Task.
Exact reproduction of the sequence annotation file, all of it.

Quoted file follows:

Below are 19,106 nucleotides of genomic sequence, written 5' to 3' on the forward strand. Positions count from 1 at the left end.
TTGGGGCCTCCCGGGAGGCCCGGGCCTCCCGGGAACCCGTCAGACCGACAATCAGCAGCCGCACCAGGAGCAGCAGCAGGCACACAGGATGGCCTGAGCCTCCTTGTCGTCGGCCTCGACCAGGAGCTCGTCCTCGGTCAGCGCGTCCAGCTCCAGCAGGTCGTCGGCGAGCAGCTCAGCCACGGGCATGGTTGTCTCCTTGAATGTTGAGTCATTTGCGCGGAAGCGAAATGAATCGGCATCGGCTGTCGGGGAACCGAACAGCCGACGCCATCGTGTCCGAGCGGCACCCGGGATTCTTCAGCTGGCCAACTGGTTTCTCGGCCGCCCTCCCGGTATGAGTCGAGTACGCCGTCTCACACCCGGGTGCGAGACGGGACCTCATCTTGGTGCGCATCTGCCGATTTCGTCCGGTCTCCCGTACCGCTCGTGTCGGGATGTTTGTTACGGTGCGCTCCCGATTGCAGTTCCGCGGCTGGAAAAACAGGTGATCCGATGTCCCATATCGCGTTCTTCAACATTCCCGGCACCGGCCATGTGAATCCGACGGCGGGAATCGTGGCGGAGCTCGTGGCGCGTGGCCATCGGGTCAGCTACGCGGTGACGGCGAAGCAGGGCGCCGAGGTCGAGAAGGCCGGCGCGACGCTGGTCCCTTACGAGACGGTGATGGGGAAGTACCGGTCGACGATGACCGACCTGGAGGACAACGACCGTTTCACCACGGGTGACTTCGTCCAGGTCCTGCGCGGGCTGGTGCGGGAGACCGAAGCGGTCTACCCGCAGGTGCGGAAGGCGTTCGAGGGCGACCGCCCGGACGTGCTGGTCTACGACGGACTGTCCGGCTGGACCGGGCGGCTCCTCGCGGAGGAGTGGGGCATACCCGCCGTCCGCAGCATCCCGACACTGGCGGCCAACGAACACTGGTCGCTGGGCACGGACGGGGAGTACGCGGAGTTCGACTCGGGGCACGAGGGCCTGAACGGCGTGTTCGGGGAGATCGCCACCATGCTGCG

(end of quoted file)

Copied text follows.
Below are 19,106 nucleotides of genomic sequence, written 5' to 3' on the forward strand. Positions count from 1 at the left end.
TTGGGGCCTCCCGGGAGGCCCGGGCCTCCCGGGAACCCGTCAGACCGACAATCAGCAGCCGCACCAGGAGCAGCAGCAGGCACACAGGATGGCCTGAGCCTCCTTGTCGTCGGCCTCGACCAGGAGCTCGTCCTCGGTCAGCGCGTCCAGCTCCAGCAGGTCGTCGGCGAGCAGCTCAGCCACGGGCATGGTTGTCTCCTTGAATGTTGAGTCATTTGCGCGGAAGCGAAATGAATCGGCATCGGCTGTCGGGGAACCGAACAGCCGACGCCATCGTGTCCGAGCGGCACCCGGGATTCTTCAGCTGGCCAACTGGTTTCTCGGCCGCCCTCCCGGTATGAGTCGAGTACGCCGTCTCACACCCGGGTGCGAGACGGGACCTCATCTTGGTGCGCATCTGCCGATTTCGTCCGGTCTCCCGTACCGCTCGTGTCGGGATGTTTGTTACGGTGCGCTCCCGATTGCAGTTCCGCGGCTGGAAAAACAGGTGATCCGATGTCCCATATCGCGTTCTTCAACATTCCCGGCACCGGCCATGTGAATCCGACGGCGGGAATCGTGGCGGAGCTCGTGGCGCGTGGCCATCGGGTCAGCTACGCGGTGACGGCGAAGCAGGGCGCCGAGGTCGAGAAGGCCGGCGCGACGCTGGTCCCTTACGAGACGGTGATGGGGAAGTACCGGTCGACGATGACCGACCTGGAGGACAACGACCGTTTCACCACGGGTGACTTCGTCCAGGTCCTGCGCGGGCTGGTGCGGGAGACCGAAGCGGTCTACCCGCAGGTGCGGAAGGCGTTCGAGGGCGACCGCCCGGACGTGCTGGTCTACGACGGACTGTCCGGCTGGACCGGGCGGCTCCTCGCGGAGGAGTGGGGCATACCCGCCGTCCGCAGCATCCCGACACTGGCGGCCAACGAACACTGGTCGCTGGGCACGGACGGGGAGTACGCGGAGTTCGACTCGGGGCACGAGGGCCTGAACGGCGTGTTCGGGGAGATCGCCACCATGCTGCG